Daniel Dingsdale‘s debut play is populated by slick PRs, laddish presenters, vacuous reality TV stars, and hard-nosed tabloid journalists. Pretty low hanging fruit, but Dingsdale says his intention was to write "cartoons" – "heightened" versions of figures in the public eye. And many of his fame-seekers and truth-massagers have antecedents in real life, most obviously Russell Brand and the Sachsgate debacle.
Two radio DJs banter obnoxiously; one of them – Huw Parmenter in charismatic Brand mode, all long-limbed swagger and skinny jeans – reveals he had anal sex with a children’s TV presenter, who they dub Becky Bumlove. Cue press furore, and thousands of complaints from people who actively seek out the show in order to be offended – thus opening up debates around our culture of outrage. Two reptilian PRs arrange a meeting with the injured party, attended by a tabloid hack (the deliciously laconic Rebecca Brewer). They’re lopsided debates, though, for sympathies will clearly lie with the genuinely hurt Becky, played with impressive vigour by Josie Dunn, who is given speeches of the sort of articulate rage we wish we could spit when wronged.
Most of the play, directed by Adam Lenson, is set in the PR’s office; there’s Rich – such a mouthpiece of smoothie platitudes that I never really believed his emotional journey – and Max (played by the playwright), a ratty junior apparently convulsed with hatred for the very celebrity culture he props up, who bullies his most difficult clients. Clients like Gemma, a dim-witted D-lister who longs for fame for fame’s sake; this character is particularly one-dimensional, and it’s a credit to Hollyoaks star Tamaryn Payne that she breathes some warmth into her. Her opposite number seems to be Rich’s girlfriend, a washed up American movie star who holds forth earnestly about her "art".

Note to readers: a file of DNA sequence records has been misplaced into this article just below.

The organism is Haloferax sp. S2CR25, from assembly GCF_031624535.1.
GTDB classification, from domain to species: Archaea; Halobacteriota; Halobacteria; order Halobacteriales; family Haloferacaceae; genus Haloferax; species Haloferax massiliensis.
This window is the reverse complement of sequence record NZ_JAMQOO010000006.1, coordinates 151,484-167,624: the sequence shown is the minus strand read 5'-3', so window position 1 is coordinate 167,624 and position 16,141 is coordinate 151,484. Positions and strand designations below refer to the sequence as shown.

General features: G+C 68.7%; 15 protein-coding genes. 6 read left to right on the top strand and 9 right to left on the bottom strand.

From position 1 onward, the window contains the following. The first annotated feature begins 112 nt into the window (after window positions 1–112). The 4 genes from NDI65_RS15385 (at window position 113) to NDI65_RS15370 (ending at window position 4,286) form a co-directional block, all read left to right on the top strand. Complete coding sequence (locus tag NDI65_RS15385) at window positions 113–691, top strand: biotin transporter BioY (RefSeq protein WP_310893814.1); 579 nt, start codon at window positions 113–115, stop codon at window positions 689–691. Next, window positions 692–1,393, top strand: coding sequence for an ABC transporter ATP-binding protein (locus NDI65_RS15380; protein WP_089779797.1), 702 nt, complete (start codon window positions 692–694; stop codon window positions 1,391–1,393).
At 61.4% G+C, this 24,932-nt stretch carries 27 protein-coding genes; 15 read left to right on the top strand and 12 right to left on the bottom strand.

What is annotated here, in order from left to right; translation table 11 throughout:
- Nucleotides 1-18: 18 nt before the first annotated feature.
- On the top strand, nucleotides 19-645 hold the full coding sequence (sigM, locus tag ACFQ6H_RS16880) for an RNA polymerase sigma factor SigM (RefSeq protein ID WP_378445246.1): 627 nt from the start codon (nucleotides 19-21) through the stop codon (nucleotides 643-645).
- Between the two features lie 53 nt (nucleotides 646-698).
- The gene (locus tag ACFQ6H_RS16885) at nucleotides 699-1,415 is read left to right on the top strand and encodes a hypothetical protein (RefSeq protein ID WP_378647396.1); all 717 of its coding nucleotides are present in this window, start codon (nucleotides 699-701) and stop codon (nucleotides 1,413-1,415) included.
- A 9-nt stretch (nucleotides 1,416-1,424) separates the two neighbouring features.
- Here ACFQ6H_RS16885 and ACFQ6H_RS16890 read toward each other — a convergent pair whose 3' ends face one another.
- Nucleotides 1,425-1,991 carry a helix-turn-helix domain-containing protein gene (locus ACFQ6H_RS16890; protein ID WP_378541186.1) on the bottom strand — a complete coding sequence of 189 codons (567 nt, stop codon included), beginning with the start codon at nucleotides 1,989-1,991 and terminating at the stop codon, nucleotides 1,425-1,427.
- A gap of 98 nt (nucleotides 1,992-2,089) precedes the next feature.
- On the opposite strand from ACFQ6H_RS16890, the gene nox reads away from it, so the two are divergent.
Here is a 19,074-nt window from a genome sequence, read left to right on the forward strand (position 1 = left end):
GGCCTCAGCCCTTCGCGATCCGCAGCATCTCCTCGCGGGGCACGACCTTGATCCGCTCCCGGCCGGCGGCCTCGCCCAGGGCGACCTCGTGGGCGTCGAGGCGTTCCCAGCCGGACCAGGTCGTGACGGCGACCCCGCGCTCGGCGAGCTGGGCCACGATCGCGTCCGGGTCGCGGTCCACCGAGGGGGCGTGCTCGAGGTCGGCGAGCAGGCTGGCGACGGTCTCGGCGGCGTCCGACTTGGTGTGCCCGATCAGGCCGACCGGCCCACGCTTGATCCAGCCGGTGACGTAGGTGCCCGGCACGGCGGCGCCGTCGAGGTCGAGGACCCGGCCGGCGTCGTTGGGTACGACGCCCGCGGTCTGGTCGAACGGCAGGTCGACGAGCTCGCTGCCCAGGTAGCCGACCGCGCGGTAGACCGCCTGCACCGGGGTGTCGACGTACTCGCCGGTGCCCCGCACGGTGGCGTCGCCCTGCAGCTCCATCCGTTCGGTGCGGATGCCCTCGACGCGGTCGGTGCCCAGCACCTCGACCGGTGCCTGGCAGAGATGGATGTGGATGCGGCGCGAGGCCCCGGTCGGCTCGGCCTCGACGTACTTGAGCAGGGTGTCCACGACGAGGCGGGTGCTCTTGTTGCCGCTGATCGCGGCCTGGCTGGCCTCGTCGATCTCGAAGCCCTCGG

Dark Tourism is a big first play, running at two hours twenty, and it doesn’t so much tackle big themes as bleed every drop out of them. Many of the arguments that spew – at length – from the characters’ mouths feel like the sort of tired think pieces about celebrity culture we’ve all read before. But what the play does do is bring them together in a juicy plot of scandal, rich with dramatic events and twists. If these were raced through at ninety minutes, there might also be less chance of seeing them coming. But it’s consistently entertaining – deeply cynical yet fizzing with righteous anger.
But Dingsdale’s writing shows real potential; if he needs to be much more brutal with pruning his dialectical speeches, his one-liners zing –"don’t lie there sweating like Mel Gibson at a Bar Mitzvah" – and in writing such obnoxious characters, he gets to really let rip. The result tilts at a celebrity-world The Thick of It, full of inventive insults ("you jizzmound", "you afterbirth", "you cultural fungus"; "you look like a condom filled with porridge"). Max gets most of these, and Dingsdale’s apoplectic, physically tortured rage is very funny; a performer/playwright to keep a beady eye on.
Dark Tourism runs at the Park Theatre until 24 October